I am delighted to introduce to you the St. Gabriel Creation Care Team. The team consists of myself, my husband, Gary, our Junior Warden, Gene Dietzman, Ian Smith, and Diane Leonard. Our group was formed because our Diocese announced a call for all churches in the Diocese to become carbon-neutral by the year 2030. This was announced during last fall’s annual meeting. It aligns with the National Episcopal Church’s carbon-neutral-by-2030 mandate, which was adopted at the 2022 General Convention.

Carbon-neutral by 2030. What does that even mean, and how on Earth do we get there? Basically, becoming carbon-neutral means to “eliminate carbon emissions from a building and church operations so that no carbon (carbon dioxide, methane) is added to the atmosphere.” (CCWG) This is a big goal, with a short timeline.

The exciting thing about our position here at St. Gabriel is that we have an aging HVAC system – or really, just HV system, because we have no AC at all, and we need it. This puts us in the perfect position to transition away from fossil fuels if we choose to do so. Our current heating system burns natural gas, and it alone is responsible for 80% of the carbon emissions of our building.

So, what alternatives might there be? Many of you are probably already thinking the next two words I’m about to say – heat pumps. Probably many of you already use heat pumps for your home HVAC. They use a remarkable technology that is able to produce far more heating or cooling that the electricity it takes to run them, and they provide not just heating, but air conditioning, too. Now, another thing to know is that heat pumps for HVAC come in two flavors – air to air and geothermal. One uses outdoor air as the heat reservoir, and the other uses the Earth as the heat reservoir. (It’s not that you have to drill down till the Earth actually gets hot, it’s just that the temperature of the ground at 6 ft depth or more remains a relatively constant 50-60 o year-round, and you take advantage of that fact to run the heat pump.)

Geothermal heat pumps are the most efficient, lowest maintenance HVAC technology currently available. They have a high upfront cost, but are usually warrantied for much longer than it takes for them to pay for themselves in utility bill savings.

Heat pumps, whether air-to-air or geothermal still use electricity, so if that were the only change we made here at church, it would reduce our carbon footprint by a huge amount, but it would not get it to zero. To do that, we would want to consider installing a solar array. In fact, because of all this work for St. Gabriel,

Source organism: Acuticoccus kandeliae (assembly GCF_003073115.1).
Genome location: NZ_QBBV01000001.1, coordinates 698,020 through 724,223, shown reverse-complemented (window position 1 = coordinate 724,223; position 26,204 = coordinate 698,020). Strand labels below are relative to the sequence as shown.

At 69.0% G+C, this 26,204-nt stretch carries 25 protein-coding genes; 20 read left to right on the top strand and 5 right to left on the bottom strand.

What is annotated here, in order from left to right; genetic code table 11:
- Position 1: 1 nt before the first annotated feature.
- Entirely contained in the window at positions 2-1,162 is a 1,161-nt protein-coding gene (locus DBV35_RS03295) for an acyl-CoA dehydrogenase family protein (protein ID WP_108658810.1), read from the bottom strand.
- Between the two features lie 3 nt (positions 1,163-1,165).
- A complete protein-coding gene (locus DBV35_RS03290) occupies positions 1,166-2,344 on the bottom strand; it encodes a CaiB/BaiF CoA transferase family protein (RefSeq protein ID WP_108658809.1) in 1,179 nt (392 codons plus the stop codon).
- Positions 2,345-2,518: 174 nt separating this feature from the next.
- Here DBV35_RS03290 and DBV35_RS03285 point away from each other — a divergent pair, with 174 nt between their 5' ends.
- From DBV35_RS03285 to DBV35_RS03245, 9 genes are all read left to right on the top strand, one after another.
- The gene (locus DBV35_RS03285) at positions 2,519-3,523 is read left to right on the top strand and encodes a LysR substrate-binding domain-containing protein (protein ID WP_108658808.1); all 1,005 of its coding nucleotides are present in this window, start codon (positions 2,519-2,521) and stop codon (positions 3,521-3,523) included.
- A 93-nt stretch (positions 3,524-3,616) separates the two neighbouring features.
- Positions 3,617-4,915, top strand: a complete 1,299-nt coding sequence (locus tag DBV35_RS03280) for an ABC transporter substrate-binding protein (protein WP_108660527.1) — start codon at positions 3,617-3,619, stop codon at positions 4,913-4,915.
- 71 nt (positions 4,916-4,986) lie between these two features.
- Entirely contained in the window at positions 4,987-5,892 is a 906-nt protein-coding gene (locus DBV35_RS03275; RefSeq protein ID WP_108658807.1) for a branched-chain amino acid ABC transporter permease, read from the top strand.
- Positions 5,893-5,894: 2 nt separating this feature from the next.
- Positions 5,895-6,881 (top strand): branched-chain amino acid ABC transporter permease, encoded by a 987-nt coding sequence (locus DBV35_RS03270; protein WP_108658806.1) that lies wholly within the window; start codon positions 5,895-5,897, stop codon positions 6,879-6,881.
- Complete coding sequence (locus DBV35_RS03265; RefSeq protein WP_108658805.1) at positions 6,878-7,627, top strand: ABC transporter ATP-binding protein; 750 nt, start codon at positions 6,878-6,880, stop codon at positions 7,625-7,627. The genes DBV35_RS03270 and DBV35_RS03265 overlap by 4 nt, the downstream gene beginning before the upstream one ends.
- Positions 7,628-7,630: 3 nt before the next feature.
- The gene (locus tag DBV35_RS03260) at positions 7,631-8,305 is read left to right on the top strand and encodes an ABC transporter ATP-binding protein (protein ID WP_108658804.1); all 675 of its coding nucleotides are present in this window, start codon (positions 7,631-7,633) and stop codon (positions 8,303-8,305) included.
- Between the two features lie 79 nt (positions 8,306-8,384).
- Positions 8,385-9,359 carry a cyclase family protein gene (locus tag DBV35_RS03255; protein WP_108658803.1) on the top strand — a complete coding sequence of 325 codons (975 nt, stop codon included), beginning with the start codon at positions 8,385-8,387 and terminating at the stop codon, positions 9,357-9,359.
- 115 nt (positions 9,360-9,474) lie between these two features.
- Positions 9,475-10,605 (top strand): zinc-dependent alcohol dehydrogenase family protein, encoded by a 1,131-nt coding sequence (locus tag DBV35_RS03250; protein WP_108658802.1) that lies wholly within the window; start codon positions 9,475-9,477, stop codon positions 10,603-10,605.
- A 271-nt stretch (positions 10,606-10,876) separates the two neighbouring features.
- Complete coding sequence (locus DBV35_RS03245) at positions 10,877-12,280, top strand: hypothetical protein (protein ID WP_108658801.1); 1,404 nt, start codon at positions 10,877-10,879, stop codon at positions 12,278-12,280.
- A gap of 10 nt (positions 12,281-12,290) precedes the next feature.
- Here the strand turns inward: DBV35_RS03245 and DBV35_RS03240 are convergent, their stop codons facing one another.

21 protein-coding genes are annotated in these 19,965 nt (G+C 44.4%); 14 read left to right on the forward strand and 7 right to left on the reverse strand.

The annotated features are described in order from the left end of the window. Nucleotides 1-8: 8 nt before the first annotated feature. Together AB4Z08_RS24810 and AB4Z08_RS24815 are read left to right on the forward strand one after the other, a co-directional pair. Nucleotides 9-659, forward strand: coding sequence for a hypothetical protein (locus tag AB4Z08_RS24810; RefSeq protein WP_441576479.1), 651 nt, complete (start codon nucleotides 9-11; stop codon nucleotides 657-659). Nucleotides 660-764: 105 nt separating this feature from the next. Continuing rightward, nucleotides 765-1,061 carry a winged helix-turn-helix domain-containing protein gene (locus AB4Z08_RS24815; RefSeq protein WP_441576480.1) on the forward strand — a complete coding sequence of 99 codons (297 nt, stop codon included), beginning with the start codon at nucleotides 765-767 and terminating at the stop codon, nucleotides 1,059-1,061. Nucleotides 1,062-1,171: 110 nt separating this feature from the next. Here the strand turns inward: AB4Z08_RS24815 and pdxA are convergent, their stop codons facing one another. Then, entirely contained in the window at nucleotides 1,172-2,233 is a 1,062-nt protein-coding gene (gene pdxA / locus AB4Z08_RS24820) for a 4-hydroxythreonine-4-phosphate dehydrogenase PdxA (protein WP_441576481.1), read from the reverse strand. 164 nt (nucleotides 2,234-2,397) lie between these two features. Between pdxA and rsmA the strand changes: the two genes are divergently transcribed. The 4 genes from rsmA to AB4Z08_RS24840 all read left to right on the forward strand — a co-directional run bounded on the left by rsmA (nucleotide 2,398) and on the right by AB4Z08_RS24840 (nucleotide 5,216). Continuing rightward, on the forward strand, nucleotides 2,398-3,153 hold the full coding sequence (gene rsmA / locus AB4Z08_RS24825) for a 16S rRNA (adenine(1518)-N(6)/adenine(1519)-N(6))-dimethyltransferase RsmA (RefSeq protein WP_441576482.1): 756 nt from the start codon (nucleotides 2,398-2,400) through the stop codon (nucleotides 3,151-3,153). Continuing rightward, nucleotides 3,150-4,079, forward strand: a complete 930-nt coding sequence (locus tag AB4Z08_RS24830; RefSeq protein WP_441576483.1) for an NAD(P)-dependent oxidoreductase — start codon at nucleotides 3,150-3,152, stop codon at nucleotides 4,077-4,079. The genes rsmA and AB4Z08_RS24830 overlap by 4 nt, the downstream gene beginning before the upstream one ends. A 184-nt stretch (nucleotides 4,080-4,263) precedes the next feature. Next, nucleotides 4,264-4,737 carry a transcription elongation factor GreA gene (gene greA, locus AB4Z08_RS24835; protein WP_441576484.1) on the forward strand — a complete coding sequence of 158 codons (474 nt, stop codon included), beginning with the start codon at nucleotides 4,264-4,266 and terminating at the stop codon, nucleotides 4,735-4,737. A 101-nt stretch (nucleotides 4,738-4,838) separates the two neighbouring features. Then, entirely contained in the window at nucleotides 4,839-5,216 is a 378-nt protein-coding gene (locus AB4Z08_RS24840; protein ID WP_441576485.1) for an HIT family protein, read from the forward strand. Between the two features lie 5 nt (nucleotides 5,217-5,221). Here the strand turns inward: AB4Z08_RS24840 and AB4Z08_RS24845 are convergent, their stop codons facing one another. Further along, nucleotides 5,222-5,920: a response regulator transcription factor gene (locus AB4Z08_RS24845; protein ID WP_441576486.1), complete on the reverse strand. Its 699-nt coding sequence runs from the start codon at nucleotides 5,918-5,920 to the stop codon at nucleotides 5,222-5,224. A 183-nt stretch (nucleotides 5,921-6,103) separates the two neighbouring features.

Gary and I are in the midst of having a solar array installed for our home (we already have a heat pump).

Even before installing a heat pump system or solar array, we will want to tighten up our building envelope as best we can, so we are not installing systems that are larger than we actually need. Also, since HVAC decisions and install will not happen before this summer, we are working to find low-tech solutions to help us get through this coming summer in some degree of comfort.

One thing I really do need to mention is that even though things like geothermal heat pumps and solar arrays are expensive, there are grants, incentives, and rebates available to make these systems much more affordable. In fact, there is a 30% rebate that has long been available to homeowners for installing these systems, and that rebate is now available to houses of worship through the Inflation Reduction Act.

Your Creation Care team has a big job. We will be collecting proposals from contractors, investigating funding opportunities, and learning how we might achieve the goal of carbon-neutral by 2030 here at St. Gabriel. We will present our findings and offer choices for you and the Vestry to make.

If you have experience with any of the technologies I have mentioned, we would like to hear from you. If you would like more information about Creation Care as a church-wide initiative, you will find links to Creation Care on both the Diocesan website and the website of the national Episcopal Church. And of course, we your team members are available to answer any questions we can.

I would like to offer one final image that I find lovely. Creation Care as a mission has come about because we wish to care for our Lord’s beautiful creation. If we are somehow able to utilize geothermal HVAC here at St. Gabriel, getting our heating and cooling from the Earth, and solar panels getting our electricity from the sun, then not only will we be caring for creation, but creation will quite literally be caring for us.
~Henrietta Laustsen

image from wattsstreet

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